Having fled the Northern Lands, the inhabitants of the remote island of Turios, protect themselves with ancient magic.
This very same magic prevents King Beanor, ruler of Isk in the Northern Lands from leaving his kingdom and trading upon the southern seas. For 2,000 years the people of Isk have been forced to live in isolation, prevented from trading with foreign shores.
Keen to remove this barrier Beanor enlists the help of the wizard Aldin to remove the residents of Turios, so that he can succeed where all of his ancestors have failed, break down this magical force field and re-open the trade routes of the sea.
Unfortunately, the wizard fails in his task, leaving three survivors: the Priestess, Miril, a woman, Lil and her injured husband Bashinoir. Can Ilis, the young apprentice wizard, succeed where his predecessors could not, and appease his king?
Meanwhile, the three residents of the Temple on Turios have an added problem, besides the failing barrier, someone has travelled to the past and messed with the branches of time to try and remove them from existence. Will this person succeed? Or can the Priestess find a way to protect them from their fate?
“The life of all of the inhabitants of this island depends on the protection provided by magic. If the priests fail, if they don’t fulfil their duties, the consequences may be very harsh indeed.” – Priestess Miril. (p37)
“Get to the point before I cut off your head and throw the rest of your body down the toilet.” – King Beanor. (p54)
“Just be a shadow and a voice in his mind: that’s all you need to drive a man mad, anyway.” – Obolil. (p99)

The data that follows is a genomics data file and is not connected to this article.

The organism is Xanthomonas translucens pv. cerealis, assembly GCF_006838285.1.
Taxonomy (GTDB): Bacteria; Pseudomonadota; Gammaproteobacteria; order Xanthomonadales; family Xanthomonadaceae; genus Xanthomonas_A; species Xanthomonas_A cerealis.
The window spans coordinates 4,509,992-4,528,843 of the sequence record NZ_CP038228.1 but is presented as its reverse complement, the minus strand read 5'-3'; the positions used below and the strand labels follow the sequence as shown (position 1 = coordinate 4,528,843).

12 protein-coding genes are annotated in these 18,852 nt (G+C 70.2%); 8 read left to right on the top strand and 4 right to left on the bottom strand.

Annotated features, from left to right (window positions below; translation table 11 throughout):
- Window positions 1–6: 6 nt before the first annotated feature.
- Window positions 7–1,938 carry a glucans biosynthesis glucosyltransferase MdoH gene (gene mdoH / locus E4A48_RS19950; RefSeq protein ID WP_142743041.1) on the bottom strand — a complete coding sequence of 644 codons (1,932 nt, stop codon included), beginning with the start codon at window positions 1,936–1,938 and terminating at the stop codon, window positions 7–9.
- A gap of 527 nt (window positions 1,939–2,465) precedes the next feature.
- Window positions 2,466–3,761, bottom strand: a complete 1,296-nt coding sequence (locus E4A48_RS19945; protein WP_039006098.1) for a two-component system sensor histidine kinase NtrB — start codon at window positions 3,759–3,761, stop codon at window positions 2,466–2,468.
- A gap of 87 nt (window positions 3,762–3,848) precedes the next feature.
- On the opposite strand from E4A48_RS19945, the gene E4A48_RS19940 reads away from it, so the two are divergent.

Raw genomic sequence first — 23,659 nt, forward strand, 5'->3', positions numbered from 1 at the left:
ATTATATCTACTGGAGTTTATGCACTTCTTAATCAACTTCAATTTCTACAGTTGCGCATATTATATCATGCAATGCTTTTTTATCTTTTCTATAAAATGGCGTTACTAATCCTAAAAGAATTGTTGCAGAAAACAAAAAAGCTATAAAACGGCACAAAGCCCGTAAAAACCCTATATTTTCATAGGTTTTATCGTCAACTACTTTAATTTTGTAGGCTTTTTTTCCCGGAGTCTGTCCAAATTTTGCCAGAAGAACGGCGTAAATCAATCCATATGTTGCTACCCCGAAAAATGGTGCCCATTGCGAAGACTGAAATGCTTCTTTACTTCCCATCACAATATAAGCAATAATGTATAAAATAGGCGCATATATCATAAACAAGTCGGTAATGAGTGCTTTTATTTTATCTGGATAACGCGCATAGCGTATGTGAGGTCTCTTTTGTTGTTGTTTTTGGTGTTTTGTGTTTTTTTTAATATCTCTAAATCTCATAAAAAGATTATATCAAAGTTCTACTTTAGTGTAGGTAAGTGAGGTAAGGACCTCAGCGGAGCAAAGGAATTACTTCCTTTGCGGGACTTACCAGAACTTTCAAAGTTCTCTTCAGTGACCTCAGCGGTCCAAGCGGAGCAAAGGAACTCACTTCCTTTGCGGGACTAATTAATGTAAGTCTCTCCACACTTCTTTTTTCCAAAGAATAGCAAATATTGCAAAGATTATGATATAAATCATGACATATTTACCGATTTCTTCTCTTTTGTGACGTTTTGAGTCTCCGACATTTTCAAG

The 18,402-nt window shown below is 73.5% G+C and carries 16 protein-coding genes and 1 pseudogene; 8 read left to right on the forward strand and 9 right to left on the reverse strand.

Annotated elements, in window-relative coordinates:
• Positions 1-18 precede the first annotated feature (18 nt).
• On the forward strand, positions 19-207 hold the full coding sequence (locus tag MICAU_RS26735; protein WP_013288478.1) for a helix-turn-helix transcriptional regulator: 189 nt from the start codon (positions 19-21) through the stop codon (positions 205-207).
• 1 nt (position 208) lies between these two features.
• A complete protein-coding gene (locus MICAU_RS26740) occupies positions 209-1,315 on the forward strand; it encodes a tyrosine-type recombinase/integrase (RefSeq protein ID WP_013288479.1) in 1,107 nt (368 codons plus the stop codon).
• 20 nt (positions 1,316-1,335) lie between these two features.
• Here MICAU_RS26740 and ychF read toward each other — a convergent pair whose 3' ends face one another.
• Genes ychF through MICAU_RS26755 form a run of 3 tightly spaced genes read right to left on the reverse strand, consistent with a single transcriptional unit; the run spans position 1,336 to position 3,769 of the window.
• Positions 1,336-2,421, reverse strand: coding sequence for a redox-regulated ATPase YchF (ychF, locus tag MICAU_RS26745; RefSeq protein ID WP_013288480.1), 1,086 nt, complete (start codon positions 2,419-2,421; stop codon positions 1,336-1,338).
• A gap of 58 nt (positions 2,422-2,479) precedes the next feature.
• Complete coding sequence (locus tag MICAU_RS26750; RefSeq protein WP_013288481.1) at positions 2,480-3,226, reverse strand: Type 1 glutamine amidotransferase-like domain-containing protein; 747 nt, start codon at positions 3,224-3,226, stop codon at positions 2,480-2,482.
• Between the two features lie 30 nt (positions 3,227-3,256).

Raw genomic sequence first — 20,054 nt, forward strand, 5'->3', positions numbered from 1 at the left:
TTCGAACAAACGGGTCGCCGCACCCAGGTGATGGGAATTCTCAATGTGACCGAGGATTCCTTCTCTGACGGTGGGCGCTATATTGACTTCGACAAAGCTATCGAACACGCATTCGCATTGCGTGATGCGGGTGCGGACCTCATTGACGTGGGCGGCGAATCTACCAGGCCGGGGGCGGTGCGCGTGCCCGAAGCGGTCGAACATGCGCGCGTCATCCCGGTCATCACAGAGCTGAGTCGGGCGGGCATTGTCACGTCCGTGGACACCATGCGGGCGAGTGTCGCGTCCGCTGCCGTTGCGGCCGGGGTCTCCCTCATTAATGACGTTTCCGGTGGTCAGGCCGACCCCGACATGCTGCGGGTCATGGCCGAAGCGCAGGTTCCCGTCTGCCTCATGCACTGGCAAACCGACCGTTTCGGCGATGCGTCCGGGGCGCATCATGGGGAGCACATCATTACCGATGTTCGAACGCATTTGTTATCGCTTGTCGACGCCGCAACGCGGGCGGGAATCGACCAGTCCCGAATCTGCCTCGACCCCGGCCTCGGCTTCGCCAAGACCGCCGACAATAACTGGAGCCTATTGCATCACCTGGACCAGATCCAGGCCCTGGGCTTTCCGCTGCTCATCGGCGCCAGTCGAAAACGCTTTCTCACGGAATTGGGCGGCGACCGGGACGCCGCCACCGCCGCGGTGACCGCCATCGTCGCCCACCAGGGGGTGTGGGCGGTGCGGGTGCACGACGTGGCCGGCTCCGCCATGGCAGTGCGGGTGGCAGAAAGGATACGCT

“Life gives us gifts and brings us pain when we least expect it.” (p102)
The Branches of Time is a very well-written science fiction fantasy novel in which time travel is used to wipe out a colony of islanders and end magical spells that have been in place for 2,000 years. There is also a little mystery to the narrative that both keeps you guessing and whets your appetite for more.
Luca Rossi writes in a simple, easy to read prose that flows nicely as the characters develop and the story gradually unfolds.
The inclusion of an insatiable sex crazed bigamist king however, in the form of Beanor, makes The Branches of Time a rather adult novel with some explicit details, and therefore unfit for any younger readers.
A short book at only 159 pages, it is a quick read and the story ends rather abruptly and with no conclusion, leaving me frustrated and yearning for more. It may have been better had the author waited and completed this story as one novel, rather than splitting the narrative into smaller bite-sized novellas, but I will refrain from being too judgemental in this matter however, until I have read the follow-up novel, Volume II.
Luca Rossi offered me a free copy of this book in exchange for an honest review. My summary: At 4 out of 5 stars this is a great concept that is very well executed, but obviously incomplete.